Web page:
The use of lecture/discussion, small group exercises, and videotapes will be used to explore the

above broad topics of the course. Additionally, handouts will be distributed by the instructor to

supplement selected assigned readings.

Course Text:

Sue, D. W. and Sue D. (2003). Counseling the Culturally Diverse: Theory and Practice. New

York, New York: John Wiley Publishing Company

Nature and Number of Evaluations & Other Major Requirements:

Tentative Course Calendar

Dates Topics/Activities Readings/Assignments

Jan. 15 A. Introductions/course overview N/A

B. Experiential activities N/A

Jan. 22 A. Chapter I: The Superordinate Nature of Text

Multicultural Counseling and Therapy

B. Small group and large group discussions (TBA) Instructor/students

C. Chapter II: The Politics of Counseling and Text

Psychotherapy

D. Lecture/Discussion

Jan. 29 A. Chapter II continuation Text

B. Chapter III: Sociopolitical Considerations of

Trust and Mistrust

C. Small group and large group discussion Instructor/students

Feb. 5 A. Exam I (Chs. 1, 2 & 3) 5:00-6:30

B. Chapter IV: Barriers to Effective Multi- Text

Cultural Counseling/Therapy

C. Lecture/discussion/small group activity Instructor/students


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Feb. 12 A. Chapter IV: continuation Text

B. Chapter V: Culturally Appropriate

Intervention Strategies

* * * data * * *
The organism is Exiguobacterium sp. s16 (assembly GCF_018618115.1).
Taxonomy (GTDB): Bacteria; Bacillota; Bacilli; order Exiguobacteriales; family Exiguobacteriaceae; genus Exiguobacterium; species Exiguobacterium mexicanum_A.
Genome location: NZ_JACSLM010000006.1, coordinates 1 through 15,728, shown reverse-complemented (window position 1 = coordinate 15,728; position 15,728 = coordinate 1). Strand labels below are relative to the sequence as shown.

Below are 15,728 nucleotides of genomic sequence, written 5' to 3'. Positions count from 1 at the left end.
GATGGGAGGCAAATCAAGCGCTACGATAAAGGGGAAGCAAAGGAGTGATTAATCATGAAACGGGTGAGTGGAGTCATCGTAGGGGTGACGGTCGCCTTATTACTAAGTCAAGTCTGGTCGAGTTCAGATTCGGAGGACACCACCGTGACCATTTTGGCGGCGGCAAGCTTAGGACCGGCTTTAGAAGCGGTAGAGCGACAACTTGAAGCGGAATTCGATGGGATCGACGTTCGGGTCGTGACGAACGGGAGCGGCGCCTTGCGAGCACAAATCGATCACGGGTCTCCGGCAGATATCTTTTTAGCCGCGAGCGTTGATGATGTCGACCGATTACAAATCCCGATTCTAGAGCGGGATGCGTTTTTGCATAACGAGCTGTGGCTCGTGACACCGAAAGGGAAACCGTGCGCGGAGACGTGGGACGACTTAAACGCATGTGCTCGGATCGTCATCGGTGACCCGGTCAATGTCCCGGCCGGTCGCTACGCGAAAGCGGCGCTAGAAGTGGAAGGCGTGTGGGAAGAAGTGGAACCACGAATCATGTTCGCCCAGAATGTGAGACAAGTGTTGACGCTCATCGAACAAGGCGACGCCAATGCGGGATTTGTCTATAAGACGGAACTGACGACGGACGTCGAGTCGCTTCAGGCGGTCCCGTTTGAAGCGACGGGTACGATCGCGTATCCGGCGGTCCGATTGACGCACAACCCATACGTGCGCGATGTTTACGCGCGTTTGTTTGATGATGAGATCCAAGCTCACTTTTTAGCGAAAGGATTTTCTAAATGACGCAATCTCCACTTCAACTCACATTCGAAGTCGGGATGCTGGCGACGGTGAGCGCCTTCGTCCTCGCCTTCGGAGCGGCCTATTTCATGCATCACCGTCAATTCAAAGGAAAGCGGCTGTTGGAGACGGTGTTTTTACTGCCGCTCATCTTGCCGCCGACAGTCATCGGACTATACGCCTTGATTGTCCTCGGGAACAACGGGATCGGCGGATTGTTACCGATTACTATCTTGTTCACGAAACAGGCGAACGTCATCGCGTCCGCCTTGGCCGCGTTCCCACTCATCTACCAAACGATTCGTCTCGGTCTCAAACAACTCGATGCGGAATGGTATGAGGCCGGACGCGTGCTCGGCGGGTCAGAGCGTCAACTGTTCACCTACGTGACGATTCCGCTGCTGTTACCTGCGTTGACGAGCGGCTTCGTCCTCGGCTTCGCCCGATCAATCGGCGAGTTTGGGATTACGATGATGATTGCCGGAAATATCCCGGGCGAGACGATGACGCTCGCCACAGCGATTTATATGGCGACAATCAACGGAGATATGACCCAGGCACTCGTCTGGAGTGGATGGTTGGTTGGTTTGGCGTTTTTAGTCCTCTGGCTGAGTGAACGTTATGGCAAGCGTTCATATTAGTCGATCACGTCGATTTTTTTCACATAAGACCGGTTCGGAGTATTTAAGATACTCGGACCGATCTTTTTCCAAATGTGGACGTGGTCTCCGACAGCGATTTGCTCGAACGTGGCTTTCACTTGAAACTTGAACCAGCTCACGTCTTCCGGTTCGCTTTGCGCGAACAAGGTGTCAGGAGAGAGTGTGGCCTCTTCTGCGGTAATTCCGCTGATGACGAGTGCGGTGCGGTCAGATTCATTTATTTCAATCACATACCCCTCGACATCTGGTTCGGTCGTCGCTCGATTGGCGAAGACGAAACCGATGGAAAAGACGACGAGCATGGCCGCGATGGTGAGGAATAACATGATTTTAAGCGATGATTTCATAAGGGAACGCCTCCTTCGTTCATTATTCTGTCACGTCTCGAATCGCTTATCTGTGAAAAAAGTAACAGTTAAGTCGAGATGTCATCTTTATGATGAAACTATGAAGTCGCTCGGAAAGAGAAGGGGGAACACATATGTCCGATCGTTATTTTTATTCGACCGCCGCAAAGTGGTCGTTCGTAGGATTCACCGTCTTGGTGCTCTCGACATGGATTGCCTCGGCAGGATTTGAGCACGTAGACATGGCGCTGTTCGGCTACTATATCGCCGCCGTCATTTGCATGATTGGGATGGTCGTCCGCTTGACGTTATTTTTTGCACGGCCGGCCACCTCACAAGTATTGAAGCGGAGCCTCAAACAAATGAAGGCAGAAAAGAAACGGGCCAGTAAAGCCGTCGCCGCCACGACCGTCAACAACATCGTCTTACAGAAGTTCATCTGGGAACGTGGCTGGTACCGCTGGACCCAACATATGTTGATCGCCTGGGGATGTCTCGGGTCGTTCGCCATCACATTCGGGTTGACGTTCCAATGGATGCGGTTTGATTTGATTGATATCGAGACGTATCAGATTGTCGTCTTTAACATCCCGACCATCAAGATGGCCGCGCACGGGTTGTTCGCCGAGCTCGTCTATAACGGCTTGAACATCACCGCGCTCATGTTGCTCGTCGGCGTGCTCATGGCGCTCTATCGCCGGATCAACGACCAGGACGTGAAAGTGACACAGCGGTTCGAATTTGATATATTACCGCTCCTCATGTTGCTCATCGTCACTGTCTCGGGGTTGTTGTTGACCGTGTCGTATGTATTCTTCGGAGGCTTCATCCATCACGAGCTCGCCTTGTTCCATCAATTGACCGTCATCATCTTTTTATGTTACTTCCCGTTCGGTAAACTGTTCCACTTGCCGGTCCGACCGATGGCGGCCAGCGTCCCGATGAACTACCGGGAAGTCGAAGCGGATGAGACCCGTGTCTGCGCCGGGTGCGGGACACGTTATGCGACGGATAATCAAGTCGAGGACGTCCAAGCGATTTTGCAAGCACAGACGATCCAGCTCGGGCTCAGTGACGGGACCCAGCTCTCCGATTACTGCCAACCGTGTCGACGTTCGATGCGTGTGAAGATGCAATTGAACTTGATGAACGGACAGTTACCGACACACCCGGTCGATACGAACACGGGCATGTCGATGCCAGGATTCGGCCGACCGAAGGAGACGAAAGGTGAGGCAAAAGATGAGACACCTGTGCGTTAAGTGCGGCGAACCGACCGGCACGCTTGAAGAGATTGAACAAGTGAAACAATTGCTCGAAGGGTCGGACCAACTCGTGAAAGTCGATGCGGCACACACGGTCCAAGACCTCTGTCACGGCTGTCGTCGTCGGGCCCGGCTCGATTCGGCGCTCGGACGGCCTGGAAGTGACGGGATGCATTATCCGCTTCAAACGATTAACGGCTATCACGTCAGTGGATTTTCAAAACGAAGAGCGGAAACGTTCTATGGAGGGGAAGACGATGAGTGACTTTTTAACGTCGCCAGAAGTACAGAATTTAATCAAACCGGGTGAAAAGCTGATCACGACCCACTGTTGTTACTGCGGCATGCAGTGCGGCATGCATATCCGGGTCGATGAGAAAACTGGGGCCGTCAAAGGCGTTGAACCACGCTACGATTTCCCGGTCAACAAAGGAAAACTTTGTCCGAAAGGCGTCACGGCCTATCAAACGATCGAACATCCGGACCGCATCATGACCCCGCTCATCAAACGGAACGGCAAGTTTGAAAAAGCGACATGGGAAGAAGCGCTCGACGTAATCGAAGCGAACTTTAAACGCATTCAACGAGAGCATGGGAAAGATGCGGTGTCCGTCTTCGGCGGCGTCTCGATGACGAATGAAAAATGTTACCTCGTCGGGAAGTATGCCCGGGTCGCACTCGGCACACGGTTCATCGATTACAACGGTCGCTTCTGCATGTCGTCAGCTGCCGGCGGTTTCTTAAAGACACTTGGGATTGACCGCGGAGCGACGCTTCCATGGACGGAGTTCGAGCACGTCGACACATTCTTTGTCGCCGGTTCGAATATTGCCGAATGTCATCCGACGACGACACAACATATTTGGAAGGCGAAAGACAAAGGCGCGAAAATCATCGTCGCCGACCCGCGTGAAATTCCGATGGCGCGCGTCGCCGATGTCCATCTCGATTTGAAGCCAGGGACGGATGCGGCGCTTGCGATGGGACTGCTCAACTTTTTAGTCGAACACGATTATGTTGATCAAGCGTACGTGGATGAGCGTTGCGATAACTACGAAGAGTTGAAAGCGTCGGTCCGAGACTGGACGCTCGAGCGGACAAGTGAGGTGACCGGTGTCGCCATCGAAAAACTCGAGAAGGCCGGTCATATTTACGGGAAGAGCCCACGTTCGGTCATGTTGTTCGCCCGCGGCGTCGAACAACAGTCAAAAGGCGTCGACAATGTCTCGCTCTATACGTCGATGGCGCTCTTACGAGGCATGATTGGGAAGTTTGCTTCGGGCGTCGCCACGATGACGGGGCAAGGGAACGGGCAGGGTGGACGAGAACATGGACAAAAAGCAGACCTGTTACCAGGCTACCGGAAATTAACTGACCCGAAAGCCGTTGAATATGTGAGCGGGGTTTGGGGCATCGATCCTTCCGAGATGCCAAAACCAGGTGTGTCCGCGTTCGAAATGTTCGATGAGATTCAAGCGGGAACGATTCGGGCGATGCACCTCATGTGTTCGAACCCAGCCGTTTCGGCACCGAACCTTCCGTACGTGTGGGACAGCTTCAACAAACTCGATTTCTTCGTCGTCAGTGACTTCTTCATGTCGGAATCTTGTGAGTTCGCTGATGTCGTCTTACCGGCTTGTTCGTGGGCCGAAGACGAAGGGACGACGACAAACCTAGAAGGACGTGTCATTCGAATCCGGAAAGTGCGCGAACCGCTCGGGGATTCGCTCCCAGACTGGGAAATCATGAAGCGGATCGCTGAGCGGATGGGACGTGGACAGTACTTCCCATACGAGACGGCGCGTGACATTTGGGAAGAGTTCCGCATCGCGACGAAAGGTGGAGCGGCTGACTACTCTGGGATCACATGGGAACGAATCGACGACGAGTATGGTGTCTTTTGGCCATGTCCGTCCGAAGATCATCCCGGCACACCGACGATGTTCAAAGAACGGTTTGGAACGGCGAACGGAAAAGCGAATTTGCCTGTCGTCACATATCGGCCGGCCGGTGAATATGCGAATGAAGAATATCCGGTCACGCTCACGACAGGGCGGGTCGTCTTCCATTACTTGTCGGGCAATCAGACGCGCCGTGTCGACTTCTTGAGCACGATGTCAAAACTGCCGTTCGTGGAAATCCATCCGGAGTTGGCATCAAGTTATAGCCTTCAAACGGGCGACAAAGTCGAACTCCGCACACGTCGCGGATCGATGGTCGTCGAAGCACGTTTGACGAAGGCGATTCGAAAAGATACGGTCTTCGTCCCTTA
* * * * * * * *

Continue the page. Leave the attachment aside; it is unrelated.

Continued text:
C. Lecture/discussion/small group discussions Instructor/students

Feb. 19 A. Chapter VI: Multicultural Family Counseling Text

& Therapy

B. Chapter VII: Non-Western and Indigenous Text

Methods of Healing

C. Lecture/discussion/small group activities Instructor/students

Feb. 26 A. Exam II (Chs. 4, 5, 6, & 7) 5:00-6:30pm N/A

B. Chapter VIII: Racial/Cultural Minority Text

Identity Development: Therapeutic Implications

C. Lecture/discussion Instructor/students

Mar. 5 A. Chapter IX: White Racial Identity Text

Development: Therapeutic Implications

B. Chapter X: Dimensions of Worldviews Text

C. Lecture/discussion/small group activities Instructor/students

Mar. 12 SPRING BREAK (NO CLASS)

Mar. 19 Exam III (Chs. 8, 9, & 10)

Mar. 26 Group Presentations:

A. Counseling African-Americans (Ch. 11) Text

Presenters:

1.________________________________________

2.________________________________________

3.________________________________________

4.________________________________________

5.________________________________________

B. Counseling American Indians and Alaska Text

Natives, Chapter XII

Presenters:

1.________________________________________

2.________________________________________


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CSDV 605 03S

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3.________________________________________

4.________________________________________

5.________________________________________

April 2 A. Counseling Asian Americans (Ch. 13) Text

Presenters: